Towering Irish lock Cormac Daly taking Reds opportunity "with both hands"

Mon, Feb 5, 2024, 5:30 AM
Lachlan Grey
by Lachlan Grey

He’s a long way from his native Kildare but Irish lock Cormac Daly is fast finding a home with the Queensland Reds.

Plucked from Sydney’s Shute Shield off the back of a starring role in Randwick’s 2023 premiership run, Daly has rocketed into Super Rugby contention under his former Irish U20s coach, Les Kiss.

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It’s an unexpected but welcome opportunity – one’s he’s taking with both hands.

“I just came down to put the head down at Randwick, I never thought something like this would happen,” Daly said of his move to Australia.

“My ma and da are both Irish, they met each other in Australia down in Sydney so I always wanted to come over. Don’t know what it was, maybe a bit of attachment to the place, so I came over and haven’t looked back, been over a year.

“Obviously I knew Les before I came out here and I think it was just I had a decent enough season in Shute Shield and Reds came looking. It’s just a great opportunity and I couldn’t turn it down.

“He (Les Kiss) is just a genuine person, he really cares about everyone. That’s one thing even speaking with him when I came up here, you could see the vison he had, and it’d be silly to turn a chance to work with a coach like that down.”

There’s no shortage of competition in the lock department with Ryan Smith, Angus Blyth and Seru Uru among Queensland’s established second rowers but Daly is already making an impression, if not a tan.

Handed a starting role in Saturday’s trial, Daly repaid selectors' faith with 80 industrious minutes while 12 years of Gaelic football and hurling as a youngster came to the fore with the Irishman’s footwork ill-suited to a 198cm frame.

“I wouldn’t look too much into it, my job’s just to keep going and keep trucking,” Daly said.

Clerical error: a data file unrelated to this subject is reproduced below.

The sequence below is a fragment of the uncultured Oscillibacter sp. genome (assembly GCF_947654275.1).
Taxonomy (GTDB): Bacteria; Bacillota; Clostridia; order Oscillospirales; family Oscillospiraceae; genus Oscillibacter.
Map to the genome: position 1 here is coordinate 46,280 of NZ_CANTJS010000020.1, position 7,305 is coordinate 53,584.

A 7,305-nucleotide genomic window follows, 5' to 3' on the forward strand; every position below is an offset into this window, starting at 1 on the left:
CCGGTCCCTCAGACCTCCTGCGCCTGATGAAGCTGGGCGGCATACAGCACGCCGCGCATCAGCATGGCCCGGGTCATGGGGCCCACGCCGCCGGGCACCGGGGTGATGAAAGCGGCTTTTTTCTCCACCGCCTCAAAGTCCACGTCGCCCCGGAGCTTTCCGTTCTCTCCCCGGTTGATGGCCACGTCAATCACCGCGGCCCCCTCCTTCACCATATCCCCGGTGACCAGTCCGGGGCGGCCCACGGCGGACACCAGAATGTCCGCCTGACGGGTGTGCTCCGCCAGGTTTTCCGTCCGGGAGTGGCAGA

“Just put the head down – that’s the Irish attitude - put the head down and get the job done.

“The Force were very good and we probably need to build on some stuff. First hit out was always going to have some mistakes. When you get to this level, things get a little more difficult.”

It’ll only get tougher with the Reds heading to Roma this weekend for their second Super Rugby trial and Round 1 just around the corner - both against arch-rivals NSW Waratahs.

But for now, Daly’s just enjoying the ride. After all, few Irishmen through history have cracked a Queensland Super Rugby squad.

“I think Peter Clohessey was the last to play (in 1997). Not many people back home get the chance to play Super Rugby,” Daly said.

“I think John Ryan was down last year (at the Chiefs) as well but I’ve friends back home in the system and they’re seeing me play in 33 degrees when back there it’s like minus 3.

"It’s something you can’t take for granted, so I’m enjoying my time here and tying to take it with both hands.

"I've been mixing around with everyone, I get on Smithy (Ryan Smith), we’re very similar and he’s good fun and I’ve hung out with Peni (Ravai), he’s an absolute top bloke.

"I find the Fijian boys similar to Irish people, they’re the same kind of craic and they stick together.

“The lads are saying it gets hot out there (in Roma) and I’m thinking it’s hot here already but looking forward to heading out to regional Queensland.

"I haven’t been outside of Brisbane much since I’ve been up so it’ll be nice to meet some of the people out there.”